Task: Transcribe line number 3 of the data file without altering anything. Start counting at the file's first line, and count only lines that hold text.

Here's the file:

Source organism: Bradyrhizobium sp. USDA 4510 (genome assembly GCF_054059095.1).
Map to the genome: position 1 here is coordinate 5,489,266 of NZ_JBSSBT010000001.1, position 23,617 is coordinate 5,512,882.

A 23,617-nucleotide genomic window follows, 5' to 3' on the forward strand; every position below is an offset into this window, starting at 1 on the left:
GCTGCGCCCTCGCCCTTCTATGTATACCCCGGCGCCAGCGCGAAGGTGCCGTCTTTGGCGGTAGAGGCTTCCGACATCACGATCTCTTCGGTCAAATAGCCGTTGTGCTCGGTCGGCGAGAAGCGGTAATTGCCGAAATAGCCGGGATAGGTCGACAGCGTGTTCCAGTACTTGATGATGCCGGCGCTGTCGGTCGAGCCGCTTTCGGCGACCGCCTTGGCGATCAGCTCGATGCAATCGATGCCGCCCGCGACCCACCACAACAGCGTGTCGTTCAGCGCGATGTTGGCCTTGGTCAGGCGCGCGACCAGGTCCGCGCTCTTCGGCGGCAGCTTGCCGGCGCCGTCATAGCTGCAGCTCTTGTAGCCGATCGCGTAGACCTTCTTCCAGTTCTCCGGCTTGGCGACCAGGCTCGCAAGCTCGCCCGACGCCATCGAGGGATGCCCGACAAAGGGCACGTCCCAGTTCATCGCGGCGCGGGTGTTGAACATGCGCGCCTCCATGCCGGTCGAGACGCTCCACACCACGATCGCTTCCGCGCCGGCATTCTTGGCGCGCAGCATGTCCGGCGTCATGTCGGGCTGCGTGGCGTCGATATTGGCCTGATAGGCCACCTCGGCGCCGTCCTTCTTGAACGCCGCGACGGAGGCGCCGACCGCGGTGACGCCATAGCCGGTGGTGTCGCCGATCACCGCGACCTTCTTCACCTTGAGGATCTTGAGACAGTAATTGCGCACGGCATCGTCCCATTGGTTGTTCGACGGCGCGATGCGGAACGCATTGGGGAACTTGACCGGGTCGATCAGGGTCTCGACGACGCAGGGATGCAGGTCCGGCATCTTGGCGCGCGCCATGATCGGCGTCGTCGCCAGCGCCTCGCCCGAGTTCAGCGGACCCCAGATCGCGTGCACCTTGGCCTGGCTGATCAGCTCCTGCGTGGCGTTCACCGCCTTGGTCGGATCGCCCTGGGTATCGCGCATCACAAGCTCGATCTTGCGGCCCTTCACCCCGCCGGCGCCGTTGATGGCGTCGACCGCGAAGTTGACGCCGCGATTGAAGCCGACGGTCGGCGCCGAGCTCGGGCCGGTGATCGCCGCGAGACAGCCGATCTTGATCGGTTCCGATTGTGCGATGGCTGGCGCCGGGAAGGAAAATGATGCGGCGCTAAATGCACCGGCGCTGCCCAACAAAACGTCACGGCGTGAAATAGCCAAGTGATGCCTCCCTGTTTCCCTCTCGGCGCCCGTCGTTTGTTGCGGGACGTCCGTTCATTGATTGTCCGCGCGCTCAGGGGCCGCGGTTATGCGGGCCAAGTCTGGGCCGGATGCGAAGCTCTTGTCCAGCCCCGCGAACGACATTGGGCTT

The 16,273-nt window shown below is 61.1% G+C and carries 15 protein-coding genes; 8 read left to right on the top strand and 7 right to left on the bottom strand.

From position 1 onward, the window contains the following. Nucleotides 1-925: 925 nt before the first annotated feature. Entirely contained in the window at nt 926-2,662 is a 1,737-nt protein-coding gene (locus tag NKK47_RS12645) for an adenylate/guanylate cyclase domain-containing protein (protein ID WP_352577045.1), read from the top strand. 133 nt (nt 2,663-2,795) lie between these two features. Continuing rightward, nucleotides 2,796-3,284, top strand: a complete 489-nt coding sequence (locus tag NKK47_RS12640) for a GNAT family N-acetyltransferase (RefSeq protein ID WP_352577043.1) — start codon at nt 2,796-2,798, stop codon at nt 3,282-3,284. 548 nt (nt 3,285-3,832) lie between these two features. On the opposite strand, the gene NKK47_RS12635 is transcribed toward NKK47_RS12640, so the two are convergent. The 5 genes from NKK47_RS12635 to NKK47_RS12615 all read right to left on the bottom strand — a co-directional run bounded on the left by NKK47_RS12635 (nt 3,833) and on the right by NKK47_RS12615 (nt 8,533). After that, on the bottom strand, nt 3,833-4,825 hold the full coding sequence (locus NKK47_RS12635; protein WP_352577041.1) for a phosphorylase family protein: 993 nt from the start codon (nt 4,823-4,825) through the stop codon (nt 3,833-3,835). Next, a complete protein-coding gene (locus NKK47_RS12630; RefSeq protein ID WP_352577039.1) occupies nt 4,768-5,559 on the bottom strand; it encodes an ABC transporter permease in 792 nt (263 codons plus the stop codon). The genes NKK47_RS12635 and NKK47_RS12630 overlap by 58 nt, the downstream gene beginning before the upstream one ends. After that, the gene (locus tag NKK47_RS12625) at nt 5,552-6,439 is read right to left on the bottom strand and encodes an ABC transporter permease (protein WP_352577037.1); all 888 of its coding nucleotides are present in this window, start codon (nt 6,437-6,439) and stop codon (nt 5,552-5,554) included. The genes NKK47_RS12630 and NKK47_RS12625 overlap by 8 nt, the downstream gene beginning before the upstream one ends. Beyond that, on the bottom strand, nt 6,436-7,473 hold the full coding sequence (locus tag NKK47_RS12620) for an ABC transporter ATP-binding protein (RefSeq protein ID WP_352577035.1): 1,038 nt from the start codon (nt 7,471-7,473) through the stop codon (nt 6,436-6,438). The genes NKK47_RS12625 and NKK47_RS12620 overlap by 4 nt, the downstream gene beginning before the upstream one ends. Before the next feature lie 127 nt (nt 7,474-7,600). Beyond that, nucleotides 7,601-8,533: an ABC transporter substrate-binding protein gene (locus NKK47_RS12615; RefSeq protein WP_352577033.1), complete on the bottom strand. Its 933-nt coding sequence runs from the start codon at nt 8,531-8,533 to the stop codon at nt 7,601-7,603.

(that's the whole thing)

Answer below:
A 23,617-nucleotide genomic window follows, 5' to 3' on the forward strand; every position below is an offset into this window, starting at 1 on the left: